On Thursday, an eight-member jury sided with the state and found that the Texas Commission on Environmental Quality and Kim Wilson, one of the agency’s directors, did not discriminate against a former employee on the basis of race, age or national origin. The decision came at the end of a four-day trial.
In April 2016, Shiyan Jiang, a hydrologist at TCEQ, was fired after having worked for the agency for 23 years. Jiang, 73, moved to the U.S. from China to pursue a master’s degree in the 1980s. Last year, he filed a civil suit in the federal district court in Austin against TCEQ and Wilson, alleging that the agency had retaliated against him for filing complaints about race and age discrimination.
In August, a judge cleared the case for trial noting that “a reasonable jury” could conclude TCEQ’s “stated reasons for terminating Jiang are untrue and that the decision to fire him was in fact motivated by race.”
But this week the all-white jury didn’t find Jiang’s case credible. They reached a decision after about four hours of deliberation. At the trial, attorneys for the state attempted to demonstrate that Jiang’s firing was a result of Jiang’s insubordinate and unprofessional behavior. TCEQ employees testified that he yelled in meetings, would reinitiate old policy debates, was “the opposite of a team player” and, at one point, slammed a door after arguing with a supervisor.
“[Jiang] struggled to accept defeat when his suggestions were rejected,” Wilson said during testimony. “There was no hope he would change his behavior.”
Wilson took over as director of the water availability division in 2015, at the end of a brutal drought that had left the state’s water resources depleted and the agency overtaxed. Unprofessional or otherwise ineffective employees, including Jiang, were among the problems Wilson had to tackle when she took over, she said.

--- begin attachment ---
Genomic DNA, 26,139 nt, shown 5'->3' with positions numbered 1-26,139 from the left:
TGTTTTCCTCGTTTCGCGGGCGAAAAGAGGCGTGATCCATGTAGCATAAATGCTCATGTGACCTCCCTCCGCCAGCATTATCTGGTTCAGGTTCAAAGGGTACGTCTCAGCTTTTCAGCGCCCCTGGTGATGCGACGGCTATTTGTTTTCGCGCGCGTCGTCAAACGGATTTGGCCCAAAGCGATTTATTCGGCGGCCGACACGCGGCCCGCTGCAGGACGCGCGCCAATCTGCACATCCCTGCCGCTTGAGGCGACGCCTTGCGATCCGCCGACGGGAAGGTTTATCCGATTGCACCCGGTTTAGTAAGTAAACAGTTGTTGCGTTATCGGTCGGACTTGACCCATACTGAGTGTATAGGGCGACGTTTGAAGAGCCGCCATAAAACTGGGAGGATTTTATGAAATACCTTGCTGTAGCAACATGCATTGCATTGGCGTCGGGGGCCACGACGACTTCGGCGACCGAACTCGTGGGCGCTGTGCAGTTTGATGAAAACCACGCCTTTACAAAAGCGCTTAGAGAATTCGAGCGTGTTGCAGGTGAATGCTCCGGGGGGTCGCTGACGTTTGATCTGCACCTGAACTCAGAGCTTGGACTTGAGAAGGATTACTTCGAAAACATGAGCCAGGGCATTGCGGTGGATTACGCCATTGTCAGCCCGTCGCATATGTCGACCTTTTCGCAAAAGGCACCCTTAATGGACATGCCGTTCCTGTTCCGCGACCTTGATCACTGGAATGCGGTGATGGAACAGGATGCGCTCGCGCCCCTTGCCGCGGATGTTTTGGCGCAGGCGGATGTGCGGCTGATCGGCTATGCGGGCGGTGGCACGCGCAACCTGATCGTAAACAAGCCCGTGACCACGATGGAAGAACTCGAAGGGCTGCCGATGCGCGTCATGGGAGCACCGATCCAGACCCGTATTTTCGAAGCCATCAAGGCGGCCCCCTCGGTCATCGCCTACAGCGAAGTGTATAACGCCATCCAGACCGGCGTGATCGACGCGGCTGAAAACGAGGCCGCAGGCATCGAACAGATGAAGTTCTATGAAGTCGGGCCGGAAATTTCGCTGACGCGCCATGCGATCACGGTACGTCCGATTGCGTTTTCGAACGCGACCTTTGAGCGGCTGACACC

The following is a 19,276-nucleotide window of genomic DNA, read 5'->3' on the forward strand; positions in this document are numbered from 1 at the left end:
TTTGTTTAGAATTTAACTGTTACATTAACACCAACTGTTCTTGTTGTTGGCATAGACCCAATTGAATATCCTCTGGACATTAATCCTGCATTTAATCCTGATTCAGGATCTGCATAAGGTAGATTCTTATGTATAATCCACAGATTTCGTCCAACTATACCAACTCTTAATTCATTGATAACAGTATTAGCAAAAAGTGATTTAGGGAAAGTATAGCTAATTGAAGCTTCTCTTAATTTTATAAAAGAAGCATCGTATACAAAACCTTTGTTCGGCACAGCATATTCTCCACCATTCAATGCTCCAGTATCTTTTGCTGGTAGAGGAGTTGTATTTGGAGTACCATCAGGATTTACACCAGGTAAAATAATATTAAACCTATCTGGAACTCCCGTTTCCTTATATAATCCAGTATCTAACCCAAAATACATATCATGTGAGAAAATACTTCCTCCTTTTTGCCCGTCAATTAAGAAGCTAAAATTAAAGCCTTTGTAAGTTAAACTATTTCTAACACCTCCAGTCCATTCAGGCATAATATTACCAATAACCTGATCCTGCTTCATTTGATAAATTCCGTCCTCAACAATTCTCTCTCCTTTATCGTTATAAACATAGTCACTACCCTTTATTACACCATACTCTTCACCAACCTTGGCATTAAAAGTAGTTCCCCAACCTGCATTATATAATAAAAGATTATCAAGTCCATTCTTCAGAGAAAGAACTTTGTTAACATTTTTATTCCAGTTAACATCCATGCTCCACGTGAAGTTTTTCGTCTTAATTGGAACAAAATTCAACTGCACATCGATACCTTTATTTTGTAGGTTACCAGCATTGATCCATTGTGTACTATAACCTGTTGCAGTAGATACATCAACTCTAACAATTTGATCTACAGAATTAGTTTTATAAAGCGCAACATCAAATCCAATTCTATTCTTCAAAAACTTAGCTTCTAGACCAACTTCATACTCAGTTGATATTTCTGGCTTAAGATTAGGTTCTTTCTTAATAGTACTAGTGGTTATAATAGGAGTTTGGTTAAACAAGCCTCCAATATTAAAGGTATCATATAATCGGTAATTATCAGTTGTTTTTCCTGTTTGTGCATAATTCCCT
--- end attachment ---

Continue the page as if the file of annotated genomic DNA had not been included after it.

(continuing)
Jiang was placed on probation a few months after she took the job and he was fired about a year later. While Jiang’s lawyers portrayed the timing of the firing as suspicious and motivated by bias, the state’s attorneys showed that Jiang had a documented history of disruptive behavior. Jiang’s work was rated as satisfactory or better on performance reviews during the 23 years he worked at TCEQ, but several included demerits for repeatedly arguing about settled policy issues and unprofessional conduct.
For example, Jiang in one instance took policy disagreements he had to L’Oreal Stepney, the deputy director of the office of water, who was three levels of management above Jiang. Stepney testified that he “stood up and started yelling” at her, while aggressively shaking his hands about 8 inches away from her face. “I was shocked,” she testified. “I have never experienced [that].”
After the verdict was delivered Thursday, Wilson, whose partner is Asian, was in tears and referred questions to TCEQ’s spokespeople.
Jiang’s attorney, Colin Walsh, said his client could take the case to the U.S. Fifth Circuit Court of Appeals, but said the appeal would likely not succeed. For his part, Jiang said that given “the opportunity, certainly, certainly, I would appeal.”